Judy Howard
Judy Howard
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Judy Howard
06 Sep 2018 23:40:44
@judy-howard
From Rabbi Siegel Rosh Hashanah Part 1

This is also relevant:
Biblical New Year? Not in my Bible!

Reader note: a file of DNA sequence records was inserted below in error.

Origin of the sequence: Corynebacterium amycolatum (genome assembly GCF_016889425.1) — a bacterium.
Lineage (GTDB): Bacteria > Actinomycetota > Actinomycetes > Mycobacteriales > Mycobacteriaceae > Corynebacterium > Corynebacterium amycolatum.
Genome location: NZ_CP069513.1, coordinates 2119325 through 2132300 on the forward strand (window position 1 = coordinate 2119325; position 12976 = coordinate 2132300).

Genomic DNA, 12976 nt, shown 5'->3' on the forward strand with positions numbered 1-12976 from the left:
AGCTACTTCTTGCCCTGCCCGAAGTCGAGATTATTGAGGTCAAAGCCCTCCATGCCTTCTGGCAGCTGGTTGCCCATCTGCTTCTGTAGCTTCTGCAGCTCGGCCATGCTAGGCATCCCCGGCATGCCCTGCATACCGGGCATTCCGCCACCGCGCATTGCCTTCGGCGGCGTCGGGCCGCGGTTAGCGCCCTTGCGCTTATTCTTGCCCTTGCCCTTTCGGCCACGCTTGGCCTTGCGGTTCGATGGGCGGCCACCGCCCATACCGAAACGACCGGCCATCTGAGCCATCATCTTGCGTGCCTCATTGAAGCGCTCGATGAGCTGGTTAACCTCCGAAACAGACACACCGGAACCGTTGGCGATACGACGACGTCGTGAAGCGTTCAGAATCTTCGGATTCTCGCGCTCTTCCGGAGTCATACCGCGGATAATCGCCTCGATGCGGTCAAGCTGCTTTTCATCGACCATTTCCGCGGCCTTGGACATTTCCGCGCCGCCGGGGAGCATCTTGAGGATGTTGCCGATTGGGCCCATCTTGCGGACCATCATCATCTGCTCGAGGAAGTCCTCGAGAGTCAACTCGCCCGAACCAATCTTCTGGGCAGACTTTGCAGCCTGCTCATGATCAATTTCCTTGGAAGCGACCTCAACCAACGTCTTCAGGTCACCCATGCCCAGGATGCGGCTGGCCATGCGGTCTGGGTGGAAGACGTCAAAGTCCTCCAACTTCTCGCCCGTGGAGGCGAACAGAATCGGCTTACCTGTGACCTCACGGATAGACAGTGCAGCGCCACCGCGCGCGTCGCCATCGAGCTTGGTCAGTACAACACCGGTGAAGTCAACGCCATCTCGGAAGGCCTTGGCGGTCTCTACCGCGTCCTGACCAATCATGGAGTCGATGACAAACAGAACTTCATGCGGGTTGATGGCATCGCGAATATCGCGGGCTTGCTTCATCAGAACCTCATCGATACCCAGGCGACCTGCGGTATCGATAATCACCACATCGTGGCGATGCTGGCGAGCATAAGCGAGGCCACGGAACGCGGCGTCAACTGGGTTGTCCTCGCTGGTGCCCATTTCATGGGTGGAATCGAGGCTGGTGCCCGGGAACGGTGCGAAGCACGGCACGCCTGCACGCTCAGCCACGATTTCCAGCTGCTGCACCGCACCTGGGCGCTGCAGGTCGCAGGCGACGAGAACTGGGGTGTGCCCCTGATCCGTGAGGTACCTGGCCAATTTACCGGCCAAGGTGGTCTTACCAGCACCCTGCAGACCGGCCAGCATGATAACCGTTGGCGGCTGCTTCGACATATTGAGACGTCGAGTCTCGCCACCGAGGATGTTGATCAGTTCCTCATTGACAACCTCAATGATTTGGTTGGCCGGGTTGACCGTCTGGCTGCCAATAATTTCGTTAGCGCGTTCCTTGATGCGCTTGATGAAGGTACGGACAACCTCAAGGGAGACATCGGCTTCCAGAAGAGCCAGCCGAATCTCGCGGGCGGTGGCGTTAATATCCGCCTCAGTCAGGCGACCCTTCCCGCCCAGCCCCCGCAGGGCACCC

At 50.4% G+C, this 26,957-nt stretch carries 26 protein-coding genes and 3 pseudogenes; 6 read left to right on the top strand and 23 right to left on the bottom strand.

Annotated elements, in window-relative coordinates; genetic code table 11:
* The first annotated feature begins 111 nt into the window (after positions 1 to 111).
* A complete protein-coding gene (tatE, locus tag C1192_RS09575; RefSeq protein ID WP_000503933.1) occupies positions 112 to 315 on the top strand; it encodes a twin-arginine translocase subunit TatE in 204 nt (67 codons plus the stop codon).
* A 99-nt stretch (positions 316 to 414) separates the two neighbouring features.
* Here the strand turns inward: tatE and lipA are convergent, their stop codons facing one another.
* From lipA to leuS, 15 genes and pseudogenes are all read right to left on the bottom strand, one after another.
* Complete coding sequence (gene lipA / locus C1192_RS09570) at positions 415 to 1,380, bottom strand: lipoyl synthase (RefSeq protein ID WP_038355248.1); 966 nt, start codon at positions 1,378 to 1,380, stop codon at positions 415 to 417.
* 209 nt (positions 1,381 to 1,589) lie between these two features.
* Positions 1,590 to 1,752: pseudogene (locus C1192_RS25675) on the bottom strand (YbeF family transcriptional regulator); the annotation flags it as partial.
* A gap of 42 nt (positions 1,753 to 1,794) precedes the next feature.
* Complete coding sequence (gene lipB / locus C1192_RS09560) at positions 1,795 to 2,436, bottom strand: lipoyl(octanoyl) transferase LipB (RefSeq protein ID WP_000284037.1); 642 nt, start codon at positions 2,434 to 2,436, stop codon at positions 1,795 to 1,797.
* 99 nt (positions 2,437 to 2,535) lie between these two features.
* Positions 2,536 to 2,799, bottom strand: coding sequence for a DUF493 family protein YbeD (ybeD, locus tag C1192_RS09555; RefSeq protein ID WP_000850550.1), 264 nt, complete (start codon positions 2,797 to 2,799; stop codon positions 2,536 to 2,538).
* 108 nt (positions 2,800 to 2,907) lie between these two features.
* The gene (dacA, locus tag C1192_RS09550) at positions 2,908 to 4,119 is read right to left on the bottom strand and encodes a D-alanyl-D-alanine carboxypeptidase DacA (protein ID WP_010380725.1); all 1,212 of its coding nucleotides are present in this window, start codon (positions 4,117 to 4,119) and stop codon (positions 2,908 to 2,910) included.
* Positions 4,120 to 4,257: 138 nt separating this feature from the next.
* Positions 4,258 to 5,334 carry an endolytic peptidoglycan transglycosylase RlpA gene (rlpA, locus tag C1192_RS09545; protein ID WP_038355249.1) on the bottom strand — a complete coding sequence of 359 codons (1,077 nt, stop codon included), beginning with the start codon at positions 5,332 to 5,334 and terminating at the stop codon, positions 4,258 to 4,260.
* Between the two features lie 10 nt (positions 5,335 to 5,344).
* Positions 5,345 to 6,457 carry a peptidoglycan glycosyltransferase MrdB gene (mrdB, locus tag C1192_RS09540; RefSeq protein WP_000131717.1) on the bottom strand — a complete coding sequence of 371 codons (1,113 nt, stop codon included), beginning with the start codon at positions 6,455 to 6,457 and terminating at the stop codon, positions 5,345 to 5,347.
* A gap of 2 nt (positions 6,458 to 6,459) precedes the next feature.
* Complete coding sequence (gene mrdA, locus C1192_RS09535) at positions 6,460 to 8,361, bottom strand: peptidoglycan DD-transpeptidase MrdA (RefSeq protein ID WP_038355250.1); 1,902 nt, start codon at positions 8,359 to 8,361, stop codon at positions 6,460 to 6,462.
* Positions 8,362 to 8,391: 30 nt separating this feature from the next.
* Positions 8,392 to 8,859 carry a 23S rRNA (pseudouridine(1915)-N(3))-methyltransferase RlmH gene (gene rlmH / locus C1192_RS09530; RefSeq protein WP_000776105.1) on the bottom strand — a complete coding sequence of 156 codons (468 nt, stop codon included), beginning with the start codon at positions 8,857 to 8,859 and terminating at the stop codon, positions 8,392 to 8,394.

In some heretical Jewish sects, and especially in their online versions, one sees the New Moon of Nisan referred to as Biblical New Year. The supposed basis for this assertion is Exodus 12:2 "This month will be for you the first of months". Indeed, the months of the Jewish calendar are numbered from Nisan (called in the Torah "The Month of Spring"). People are often confused when they find out that Rosh HaShana, the "real" Jewish New Year" is in the seventh month! Yet, we never find the first of Nisan referred to in Scripture as the "new year", nor do we find any special observances for this New Moon more than the others. The sacrifices of the Temple were the same. No special ceremonies were ordained to mark this New Moon more than others. The problem here is that New Year has a totally different meaning in the context of Torah, from our modern concept of celebrating January 1st. The New Year, or, more correctly, the New Years, are the dates marking shifts in status of various things. A modern example is that race horses, when said to be two or three years old, are counted from January 1st. A horse born anytime between January 2nd to December 31st, becomes one year old on January 1st. Similarly,, in the Jewish calendar, we have four such "New Years".The first of Nisan is the New Year for dating the reign of Kings, and for setting the order of festivals. Therefore, Passover, which occurs in Nisan, is considered the first festival of the year. The first of Elul is the New Year for tithing animals. One may not tithe animals of different ages together. Like the race horses, their age is determined by the first of Elul. This, too, has no special ceremonies.The first of Tishri,that we actually call "Rosh HaShana", establishes the years for Sabbaticals and Jubilees, agricultural cycles of grains and vegetables, as well as the divine Judgement made for every person. It is not so much a day of celebration, as of introspection. The Torah calls it "the Day of Remembrance". We find the month of Tishri, the Seventh Month, referred to as the New Year twice in Scripture. One time is in Exodus 34:22, with the Sukkot holiday (which occurs in the Seventh Month) referred to as "the Feast of the Harvest, at the return (renewal) of the year". In Ezekiel 40:1, the prophet speaks of a revelation on "Rosh HaShana, at the tenth of the month". The Tenth of Tishri is Yom Kippur, There is no special observance connected with the tenth of Nisan.The fourth Rosh Hashana is the fifteenth of Shevat, the New Year of the Trees, when the trees are considered one year older, which has implications for tithing of fruit, as well as fixing the first three years of a tree's life, when its fruit is forbidden ('orlah). Sabbatical year laws regarding fruit are also dependent on the fifteenth of Shevat. It should be noted that the years marked on the Jewish calendar today, originate from a Second Century work called "Seder Olam". Before that, years were marked by the reigns of Kings, later replaced in most Mediterranean lands by years marked from the reign of Alexander the Great. This was the dating system in force in Talmudic times, and is still used by the Yemenites. Other Jewish communities employ the system of the Seder Olam. Each of these days is significant. But only the First of Tishri is marked by special observances, and has become known as Rosh HaShana.

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